Smart grid software, data mgmt market to hit $2.9 billion in 2015 – environmental leader

The current world market for Smart Grid software and data management applications is $1.4 billion in 2010, and it will grow to $2.9 billion in 2015 with a compound annual growth rate (CAGR) of 15.6%, according to The Smart Grid Utility Data Market by market research publisher SBI Energy.

The U.S. will be the largest geographic market in 2010, at $385 million, and will continue to be the largest market for the foreseeable future. SBI Energy sees the U.S. percentage of the global SG data and applications market climb from 27.4% in 2010 to 36.4% in 2012, before dropping back down to 34.4% by 2015 as more European and Asian countries begin to deploy more smart meters and implement grid automation strategies.

The U.S. market will climb to $1.0 billion by 2015, growing with a CAGR of 20.9% for the period.

The U.S. Smart Grid application software segment will be worth $233 million in 2010, with distribution management systems being the largest category in the segment. Globally, SG applications will be worth $890 million in 2010, and grow to 1,793 million by 2015, SBI Energy estimates. However, the U.S. as a regional market will outperform global sales in the segment, reaching a market value of $548 million in 2015 and posting a CAGR of 18.7% for the period.

Energy management systems and distribution management systems will be worth an estimated $170 million in 2010 in the U.S., growing to $290 million in 2015. SBI Energy expects the majority of the Smart Grid market for management systems will continue to be within the U.S. and Europe. Together DMS and EMS are the largest product categories for SG applications and will cover 73% of the U.S. applications software segment in 2010 and 81% worldwide in 2010. However, it is difficult to fully separate the management systems segment of the Smart Grid applications market from the data analysis segment as many of the largest suppliers tend to provide both types of software as an integrated package.

While there are sound financial benefits to implementing a fully capable Smart Grid, there is also a huge financial cost as well. The number of new hardware and software systems that must be implemented across all levels of the grid is staggering, with cost estimates ranging from a few hundred billion dollars to over one trillion dollars just to fully upgrade the U.S. electrical grid.

“In the short term, utilities need to justify these costs to regulators and investors and also need to raise the capital to implement Smart Grid programs,” says Norman Deschamps, SBI Energy analyst and author of the industry study. “While the (ARRA) stimulus bill of 2009 went a long way towards kick-starting Smart Grid implementations, that money is only the tip of the iceberg for what an entire Smart Grid will cost.” Categories Global Tags Cleantech Funding, Electricity, Environmental Data, Government, Green Incentives, Green Research & Technology, Predictions, Smart Grid, U.S.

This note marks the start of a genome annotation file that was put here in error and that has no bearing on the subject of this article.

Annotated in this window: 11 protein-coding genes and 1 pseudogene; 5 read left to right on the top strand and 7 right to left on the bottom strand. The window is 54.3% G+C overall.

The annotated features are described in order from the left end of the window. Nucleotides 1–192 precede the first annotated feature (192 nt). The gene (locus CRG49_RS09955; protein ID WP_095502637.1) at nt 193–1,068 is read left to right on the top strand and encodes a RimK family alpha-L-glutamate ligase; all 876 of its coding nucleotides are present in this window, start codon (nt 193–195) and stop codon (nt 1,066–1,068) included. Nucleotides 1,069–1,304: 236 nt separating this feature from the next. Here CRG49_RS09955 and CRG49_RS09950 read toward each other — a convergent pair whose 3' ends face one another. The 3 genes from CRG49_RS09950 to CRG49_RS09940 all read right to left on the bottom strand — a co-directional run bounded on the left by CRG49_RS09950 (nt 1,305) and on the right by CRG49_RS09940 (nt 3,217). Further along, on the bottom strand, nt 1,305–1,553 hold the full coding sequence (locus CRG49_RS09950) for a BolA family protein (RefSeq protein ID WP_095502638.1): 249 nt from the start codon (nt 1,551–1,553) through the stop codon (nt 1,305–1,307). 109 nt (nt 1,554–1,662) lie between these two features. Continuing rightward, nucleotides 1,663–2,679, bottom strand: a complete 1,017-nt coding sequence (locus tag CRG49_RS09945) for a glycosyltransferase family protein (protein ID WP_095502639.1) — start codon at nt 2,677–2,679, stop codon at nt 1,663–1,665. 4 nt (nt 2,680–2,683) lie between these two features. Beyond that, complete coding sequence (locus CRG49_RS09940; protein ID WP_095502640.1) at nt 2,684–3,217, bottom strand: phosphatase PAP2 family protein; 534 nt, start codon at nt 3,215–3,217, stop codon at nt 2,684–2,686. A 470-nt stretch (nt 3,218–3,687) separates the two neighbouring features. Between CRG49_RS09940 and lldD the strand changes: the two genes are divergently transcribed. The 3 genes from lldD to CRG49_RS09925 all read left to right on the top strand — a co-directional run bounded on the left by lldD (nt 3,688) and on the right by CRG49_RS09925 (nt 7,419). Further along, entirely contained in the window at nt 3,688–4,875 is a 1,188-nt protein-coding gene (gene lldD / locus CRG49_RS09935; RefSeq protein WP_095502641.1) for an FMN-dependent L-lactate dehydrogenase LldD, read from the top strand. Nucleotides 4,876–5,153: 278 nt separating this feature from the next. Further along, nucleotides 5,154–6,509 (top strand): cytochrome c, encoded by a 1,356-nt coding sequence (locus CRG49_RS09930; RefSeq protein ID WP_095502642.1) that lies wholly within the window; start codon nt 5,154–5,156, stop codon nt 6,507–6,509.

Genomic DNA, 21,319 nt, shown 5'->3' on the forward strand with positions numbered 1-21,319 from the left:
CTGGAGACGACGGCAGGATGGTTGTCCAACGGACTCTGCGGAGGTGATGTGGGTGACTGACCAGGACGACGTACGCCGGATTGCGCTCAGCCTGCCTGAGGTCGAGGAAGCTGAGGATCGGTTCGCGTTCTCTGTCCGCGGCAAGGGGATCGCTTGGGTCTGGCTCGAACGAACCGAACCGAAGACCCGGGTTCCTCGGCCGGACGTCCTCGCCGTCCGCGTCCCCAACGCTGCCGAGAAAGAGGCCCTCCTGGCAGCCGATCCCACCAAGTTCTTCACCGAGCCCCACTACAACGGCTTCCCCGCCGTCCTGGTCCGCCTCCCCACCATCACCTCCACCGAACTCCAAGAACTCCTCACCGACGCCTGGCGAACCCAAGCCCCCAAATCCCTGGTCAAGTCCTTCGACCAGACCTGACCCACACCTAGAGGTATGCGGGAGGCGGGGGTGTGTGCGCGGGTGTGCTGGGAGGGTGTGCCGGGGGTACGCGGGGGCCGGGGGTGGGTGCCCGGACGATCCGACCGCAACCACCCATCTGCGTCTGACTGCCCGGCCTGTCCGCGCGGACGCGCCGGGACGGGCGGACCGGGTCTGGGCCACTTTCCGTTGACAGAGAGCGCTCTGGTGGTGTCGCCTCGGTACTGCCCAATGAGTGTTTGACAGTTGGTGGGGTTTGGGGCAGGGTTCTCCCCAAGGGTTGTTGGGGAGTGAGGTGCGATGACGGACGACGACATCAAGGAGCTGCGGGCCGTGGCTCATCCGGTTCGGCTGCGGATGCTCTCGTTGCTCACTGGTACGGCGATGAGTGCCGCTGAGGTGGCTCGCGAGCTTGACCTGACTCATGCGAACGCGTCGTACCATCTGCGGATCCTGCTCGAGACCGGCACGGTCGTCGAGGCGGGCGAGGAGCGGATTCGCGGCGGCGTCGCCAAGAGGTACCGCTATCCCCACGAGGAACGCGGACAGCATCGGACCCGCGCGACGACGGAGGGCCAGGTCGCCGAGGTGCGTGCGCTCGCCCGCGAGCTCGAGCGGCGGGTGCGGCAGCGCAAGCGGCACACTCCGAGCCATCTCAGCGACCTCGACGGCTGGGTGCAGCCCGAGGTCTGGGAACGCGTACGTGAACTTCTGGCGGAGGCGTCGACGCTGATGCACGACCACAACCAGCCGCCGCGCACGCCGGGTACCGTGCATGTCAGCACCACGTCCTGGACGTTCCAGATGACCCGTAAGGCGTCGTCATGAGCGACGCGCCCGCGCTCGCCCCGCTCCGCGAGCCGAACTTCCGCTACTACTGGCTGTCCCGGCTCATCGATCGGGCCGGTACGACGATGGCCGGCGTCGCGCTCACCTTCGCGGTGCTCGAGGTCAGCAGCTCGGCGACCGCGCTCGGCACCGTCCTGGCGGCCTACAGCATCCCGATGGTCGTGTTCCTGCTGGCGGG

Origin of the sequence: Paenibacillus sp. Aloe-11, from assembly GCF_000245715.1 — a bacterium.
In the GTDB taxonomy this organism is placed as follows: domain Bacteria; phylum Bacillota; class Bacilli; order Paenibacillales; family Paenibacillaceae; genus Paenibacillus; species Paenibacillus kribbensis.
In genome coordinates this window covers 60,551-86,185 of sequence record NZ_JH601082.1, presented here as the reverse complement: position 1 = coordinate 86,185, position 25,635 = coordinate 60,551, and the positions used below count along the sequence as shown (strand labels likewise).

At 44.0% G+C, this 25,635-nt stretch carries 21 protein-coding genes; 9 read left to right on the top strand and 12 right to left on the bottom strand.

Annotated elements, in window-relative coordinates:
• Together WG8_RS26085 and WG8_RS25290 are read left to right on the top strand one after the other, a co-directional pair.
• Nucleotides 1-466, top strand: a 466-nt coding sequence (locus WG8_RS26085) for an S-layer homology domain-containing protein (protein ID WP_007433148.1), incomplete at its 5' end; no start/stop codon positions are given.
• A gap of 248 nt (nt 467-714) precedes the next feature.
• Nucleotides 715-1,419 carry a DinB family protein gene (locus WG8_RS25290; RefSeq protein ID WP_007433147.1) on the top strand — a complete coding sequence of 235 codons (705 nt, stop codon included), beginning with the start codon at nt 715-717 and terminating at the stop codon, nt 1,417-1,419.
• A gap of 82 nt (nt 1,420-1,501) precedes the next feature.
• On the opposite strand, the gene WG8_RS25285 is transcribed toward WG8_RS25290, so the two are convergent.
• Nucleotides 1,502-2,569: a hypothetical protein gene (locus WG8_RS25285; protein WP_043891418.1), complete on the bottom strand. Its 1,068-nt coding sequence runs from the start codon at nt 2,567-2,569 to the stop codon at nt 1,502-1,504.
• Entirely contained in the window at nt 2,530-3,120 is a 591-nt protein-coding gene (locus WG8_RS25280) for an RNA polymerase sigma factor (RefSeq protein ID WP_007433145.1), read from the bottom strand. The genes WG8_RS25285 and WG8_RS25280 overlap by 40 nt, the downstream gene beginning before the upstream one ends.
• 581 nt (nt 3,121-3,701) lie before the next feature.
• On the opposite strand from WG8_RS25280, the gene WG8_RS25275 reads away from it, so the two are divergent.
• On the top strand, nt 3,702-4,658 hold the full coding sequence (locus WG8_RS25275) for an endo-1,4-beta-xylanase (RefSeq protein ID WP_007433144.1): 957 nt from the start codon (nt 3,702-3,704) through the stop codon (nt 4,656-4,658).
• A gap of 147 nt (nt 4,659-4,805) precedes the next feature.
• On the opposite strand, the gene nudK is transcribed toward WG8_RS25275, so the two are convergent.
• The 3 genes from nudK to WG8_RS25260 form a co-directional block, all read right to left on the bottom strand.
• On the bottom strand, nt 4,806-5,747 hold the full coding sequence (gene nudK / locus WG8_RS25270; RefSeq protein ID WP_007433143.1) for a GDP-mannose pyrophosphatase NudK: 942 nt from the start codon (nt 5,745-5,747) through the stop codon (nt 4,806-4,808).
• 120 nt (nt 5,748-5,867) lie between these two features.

All interesting stuff and on the surface one can get the feeling that all of this ‘smart grid’ technology, intelligent energy management, etc. is FREE. But the sad truth is it has a huge environmental and energy footprint of its own. All that data, bandwidth, communications, security/encryption systems, etc. will require a plethora of new IT equipment and ultimately several new data centers just to manage the ‘smart grid’. The hurdle-rate will be raised as the utilities/grid becomes a larger base load of its own.

And then, take all those perfectly fine meters that are being replaced with ‘smart meters’. What happens to the old ones? Landfill city and foreign ports of call where they are stripped, crushed, and allowed to release a host of toxic chemicals into the ecosystem! With no accountability to the utility or the manufacture all in the name of efficiency and energy savings.

For a heck of a lot less money and zero complexity the utilities can do away with their level-pay monthly billing programs. The consumer needs closely-coupled feedback on their energy consumption. These level-pay plans grossly mask consumer behavior all to ‘protect’ the consumer from cyclical swings in energy consumption. But the utilities believe if they burden the consumer with an additional 150 to 400 watts of 24×7 base energy consumption to drive a smart meter reporting system with real-time display they will magically adjust their energy use pattern even though they remain 100% shielded from reality with the level-pay plan.

It is time for the consumers and utility watchdog agencies to start asking some serious questions about environmental consequences of ‘smart grid’. Let’s look to the KISS method and behavioral modification by first eliminating the level-pay billing option. When people start seeing the nearly immediate consequences, or benefits, of their actions via their checkbook they will respond appropriately.

Leave the ‘smart grid’ for monitoring regional grid interconnects, alternative/renewable energy sources, recycled/reclaimed water, and other large-scale sources and loads that have reasonable level of immediate variability that can impact energy resources.